Being a Mom In the Kitchen

Homemade Yogurt

Make homemade yogurt

Concerning Yogurt:

So today I’m going to try my hand at making homemade yogurt. I found out a while back that you could make yogurt at home and I thought it sounded like a fantastic idea!

March 20, 2016

This post contains affiliate links.

I found the recipe at granny-miller.com. I’ve seen other recipes online as well but this one seems the most credible to me so I’ll be trying her method.

Update: granny-miller.com appears to be offline. 

I’ve posted a whole bunch of pictures to show you what I’m doing, how I’m doing it, and even when I’m doing it (as you can see the clock in the background).

So I put (almost) a jug of milk in my “new” crock pot ($5 on Kijiji!). It didn’t hold the whole 4L (1 gallon) but it was close.

 

Pour the milk into the crock pot.

I put my candy thermometer in and turned the pot on high. Then down to low, once I thought better if it.

Milk heating in the crock pot with a meat thermometer.

I ended up using my meat thermometer, rather than my glass candy one.

 

Now, the recipe says to heat the milk to 180° first in order to kill off bacteria but while I was waiting for my crock pot to heat the milk that much I found out (as usual, by reading comments) that I may not need to because I’m using plain old store-bought milk which has already been pasteurized. Not to mention I’m using a brand new jug that wasn’t opened until I started.

It took almost exactly 2 hours for the milk to reach 110°F. I was pretty impatient, I kept flipping the pot in between high and low for temperature. I was also frustrated with reading the candy thermometer so I replaced it with my in-oven meat thermometer, which worked great!




Once it FINALLY heated to 110°, which is the temperature needed for inocculating, I removed one cup and mixed it in a small bowl with two tablespoons of plain yogurt (also freshly opened). I then gently whisked the cup of milk back into the crock pot using an up-down (not circular!) motion.

Pour one cup heated milk into a bowl with two tablespoons yogurt.

Add one cup of heated milk to two tablespoons of plain yogurt.

Whisk the yogurt-milk mixture back into the heated milk.

Whisk the yogurt milk back into the pot.

I removed 8 cups of milk (roughly half of it) to another pot (previously warmed with hot water) and in the new pot I mixed in 2/3 cup of honey and 5 tsp of vanilla. Hopefully this will end up as vanilla yogurt, we shall see.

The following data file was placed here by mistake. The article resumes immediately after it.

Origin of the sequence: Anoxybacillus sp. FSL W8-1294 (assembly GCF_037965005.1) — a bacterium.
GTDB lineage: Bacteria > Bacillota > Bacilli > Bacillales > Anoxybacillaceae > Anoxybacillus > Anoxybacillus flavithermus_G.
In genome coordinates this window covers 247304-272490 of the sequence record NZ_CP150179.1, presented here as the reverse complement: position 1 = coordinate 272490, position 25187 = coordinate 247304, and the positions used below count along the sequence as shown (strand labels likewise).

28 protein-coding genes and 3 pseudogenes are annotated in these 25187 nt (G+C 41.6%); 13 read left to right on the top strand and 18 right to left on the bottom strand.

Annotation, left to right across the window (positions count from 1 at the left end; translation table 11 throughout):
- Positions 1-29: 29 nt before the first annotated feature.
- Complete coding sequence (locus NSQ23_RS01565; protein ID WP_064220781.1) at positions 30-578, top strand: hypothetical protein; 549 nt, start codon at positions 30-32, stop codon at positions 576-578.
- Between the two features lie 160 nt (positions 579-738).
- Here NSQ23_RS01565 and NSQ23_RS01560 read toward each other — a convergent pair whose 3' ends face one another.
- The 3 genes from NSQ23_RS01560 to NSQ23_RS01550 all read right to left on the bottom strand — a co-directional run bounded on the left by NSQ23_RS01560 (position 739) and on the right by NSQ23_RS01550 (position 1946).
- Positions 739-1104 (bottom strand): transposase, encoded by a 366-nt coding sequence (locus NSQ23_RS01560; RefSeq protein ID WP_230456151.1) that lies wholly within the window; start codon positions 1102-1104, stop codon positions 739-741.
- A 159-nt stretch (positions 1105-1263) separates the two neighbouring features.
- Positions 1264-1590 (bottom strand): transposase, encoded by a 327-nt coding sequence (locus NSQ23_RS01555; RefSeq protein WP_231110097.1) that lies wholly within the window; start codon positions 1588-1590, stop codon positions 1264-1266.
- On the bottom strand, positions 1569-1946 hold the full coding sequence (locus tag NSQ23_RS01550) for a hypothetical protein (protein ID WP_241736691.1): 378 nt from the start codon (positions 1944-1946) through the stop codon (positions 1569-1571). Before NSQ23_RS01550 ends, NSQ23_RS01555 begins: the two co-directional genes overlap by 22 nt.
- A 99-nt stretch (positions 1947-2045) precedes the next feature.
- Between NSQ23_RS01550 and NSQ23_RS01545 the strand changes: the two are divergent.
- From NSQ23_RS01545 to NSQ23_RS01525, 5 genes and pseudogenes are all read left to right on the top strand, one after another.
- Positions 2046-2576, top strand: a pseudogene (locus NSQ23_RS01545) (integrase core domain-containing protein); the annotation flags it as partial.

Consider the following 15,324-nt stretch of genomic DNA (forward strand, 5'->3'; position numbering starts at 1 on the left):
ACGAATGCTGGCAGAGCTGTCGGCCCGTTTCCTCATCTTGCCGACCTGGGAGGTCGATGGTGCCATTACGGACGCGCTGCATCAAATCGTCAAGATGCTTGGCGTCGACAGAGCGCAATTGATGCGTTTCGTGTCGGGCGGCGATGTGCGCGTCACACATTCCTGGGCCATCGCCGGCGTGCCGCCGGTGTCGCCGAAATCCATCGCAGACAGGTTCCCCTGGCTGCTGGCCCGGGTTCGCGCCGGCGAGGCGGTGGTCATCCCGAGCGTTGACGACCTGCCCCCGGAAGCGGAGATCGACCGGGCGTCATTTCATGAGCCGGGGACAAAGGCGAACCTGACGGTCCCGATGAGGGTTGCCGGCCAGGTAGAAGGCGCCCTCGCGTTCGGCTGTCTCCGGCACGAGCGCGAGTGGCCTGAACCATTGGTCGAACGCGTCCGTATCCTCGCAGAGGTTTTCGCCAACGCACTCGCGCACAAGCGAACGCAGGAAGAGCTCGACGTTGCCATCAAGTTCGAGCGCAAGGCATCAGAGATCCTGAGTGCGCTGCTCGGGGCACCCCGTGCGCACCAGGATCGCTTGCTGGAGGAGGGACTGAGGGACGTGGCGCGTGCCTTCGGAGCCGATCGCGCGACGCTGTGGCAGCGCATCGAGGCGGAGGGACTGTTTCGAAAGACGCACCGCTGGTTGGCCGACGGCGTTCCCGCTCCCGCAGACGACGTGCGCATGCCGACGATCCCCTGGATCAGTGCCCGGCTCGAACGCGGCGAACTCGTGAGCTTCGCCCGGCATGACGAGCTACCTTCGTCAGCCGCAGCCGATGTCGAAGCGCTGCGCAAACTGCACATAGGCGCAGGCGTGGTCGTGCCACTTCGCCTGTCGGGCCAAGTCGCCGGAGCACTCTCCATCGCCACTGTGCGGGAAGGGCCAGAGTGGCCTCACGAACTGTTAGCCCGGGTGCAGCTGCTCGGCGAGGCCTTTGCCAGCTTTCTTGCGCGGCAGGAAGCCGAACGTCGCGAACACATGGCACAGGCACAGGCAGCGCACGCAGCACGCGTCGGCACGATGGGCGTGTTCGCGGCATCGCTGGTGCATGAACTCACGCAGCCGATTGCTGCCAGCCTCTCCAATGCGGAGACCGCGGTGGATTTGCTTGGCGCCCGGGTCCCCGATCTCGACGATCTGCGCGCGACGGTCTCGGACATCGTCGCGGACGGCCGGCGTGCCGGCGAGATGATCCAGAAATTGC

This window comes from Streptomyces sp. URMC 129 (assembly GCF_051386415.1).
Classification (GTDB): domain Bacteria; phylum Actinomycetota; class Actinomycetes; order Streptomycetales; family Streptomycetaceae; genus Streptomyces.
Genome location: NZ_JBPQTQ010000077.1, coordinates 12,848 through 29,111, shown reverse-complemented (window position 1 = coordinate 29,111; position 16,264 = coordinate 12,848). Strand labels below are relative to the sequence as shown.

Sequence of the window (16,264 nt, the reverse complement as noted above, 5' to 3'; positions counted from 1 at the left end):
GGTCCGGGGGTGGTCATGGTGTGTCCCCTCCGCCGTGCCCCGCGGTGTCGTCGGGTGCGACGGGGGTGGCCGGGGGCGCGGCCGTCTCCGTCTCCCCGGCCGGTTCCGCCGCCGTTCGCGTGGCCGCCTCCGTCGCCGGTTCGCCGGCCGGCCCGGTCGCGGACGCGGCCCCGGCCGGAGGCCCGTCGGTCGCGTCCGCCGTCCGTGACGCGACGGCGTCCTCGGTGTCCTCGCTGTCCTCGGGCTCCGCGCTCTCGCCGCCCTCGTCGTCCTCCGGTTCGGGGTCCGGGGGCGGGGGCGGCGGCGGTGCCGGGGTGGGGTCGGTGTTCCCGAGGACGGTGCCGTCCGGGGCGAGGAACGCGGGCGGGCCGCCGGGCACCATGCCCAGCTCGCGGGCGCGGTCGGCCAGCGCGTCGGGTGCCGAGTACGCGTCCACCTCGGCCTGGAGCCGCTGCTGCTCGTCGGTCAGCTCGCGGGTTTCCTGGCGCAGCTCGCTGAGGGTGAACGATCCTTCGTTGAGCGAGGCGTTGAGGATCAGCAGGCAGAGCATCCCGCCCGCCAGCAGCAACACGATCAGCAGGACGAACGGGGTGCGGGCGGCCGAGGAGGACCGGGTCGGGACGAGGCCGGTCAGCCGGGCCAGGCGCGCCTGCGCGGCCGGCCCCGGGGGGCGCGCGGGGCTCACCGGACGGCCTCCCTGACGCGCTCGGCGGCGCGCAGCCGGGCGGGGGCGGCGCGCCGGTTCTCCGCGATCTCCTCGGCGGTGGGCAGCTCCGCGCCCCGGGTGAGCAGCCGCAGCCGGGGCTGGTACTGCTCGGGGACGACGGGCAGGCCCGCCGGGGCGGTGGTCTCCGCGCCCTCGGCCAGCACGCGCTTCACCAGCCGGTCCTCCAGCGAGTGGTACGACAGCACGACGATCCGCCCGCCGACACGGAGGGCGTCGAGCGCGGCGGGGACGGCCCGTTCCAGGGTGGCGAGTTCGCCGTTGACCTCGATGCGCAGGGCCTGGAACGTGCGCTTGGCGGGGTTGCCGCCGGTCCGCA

Honey and vanilla make vanilla yogurt.

Add honey and vanilla to make vanilla yogurt.

Stir in honey and vanilla to heated milk to make vanilla yogurt.

Stir in honey, …

Add honey and vanilla to heated milk to make vanilla yogurt.

… And vanilla.

Then I took the crock out of the cooker and wrapped both pots individually in towels, put them in the oven, and snugged them in with another towel.

Once inoculated, remove crock from pot.

Wrap in towels with the lid on.

Wrap the pot of heated inocculated milk in thick towels or blankets.

Both pots snuggled in bath towels.

I had previously preheated the oven to 170 (which is as low as my oven goes) then turned it off. It was still quite warm when I added the toweled pots so I left the door open for a little until it had cooled some. We’re trying to maintain 110 here, not increase.

Use towels to incubate the pot in the oven so the temperature is maintained.

The pots tucked into the oven for the night.

Drape a towel over the oven so it doesn't accidentally get turned on.

I draped a towel over the oven so no one (myself included) would forget about the yogurt and turn the oven on.

I left the oven light on and I also put my oven thermometer in (nestled in the towels, not in the soon-to-be (I hope) yogurt).

It turned out to be rather difficult to maintain the 110° in the oven; I had to leave the light on but keep the door cracked with a tea towel. I left it incubating in the oven for around 15 hours. I was leaving for work at 4:30am so I just whipped off the towels and crammed both pots into the fridge. I had meant to get up early enough to continue to the straining step but … I should have known that was simply not going to happen!

When I got home that night at 5:30 I took the yogurt out and actually got to look at it for the first time. And you know, it actually looked like yogurt. Surprise!

I love being pleasantly surprised.

I took the plain yogurt out of the fridge at 6 pm, so it was in the fridge for 14-ish hours. I could see the layer of whey on top but it was thicker than I’d expected. Being in the fridge thickened it.

So then I got my big stock pot and put my colander in lined with a muslin baby blanket (my cheesecloth wasn’t fine enough so … do what you gotta do, right?). Then I poured the yogurt in and left it for 1 ¾ hours.

My colander is mostly solid with some big holes, but I bet this one, or one like it, would work way better!

Drain the yogurt through cheesecloth or muslin to thicken.

This is the plain yogurt draining the whey through a muslin blanket and colander into a large pot.

 

The muslin blanket lines a colander which sits in a pot.

I lifted the skirt to show the colander sitting in the pot.

And this part was boring again. I don’t like having to be patient! I kept peeking into the bottom of the pot to see if the whey (the liquid) was actually draining out of the yogurt.

And it was!

I strained a whole jar of whey from it in the 1 ¾ hours, and it wasn’t even done! I got tired of the plain yogurt hogging my colander and stock pot because I couldn’t wait to try the vanilla!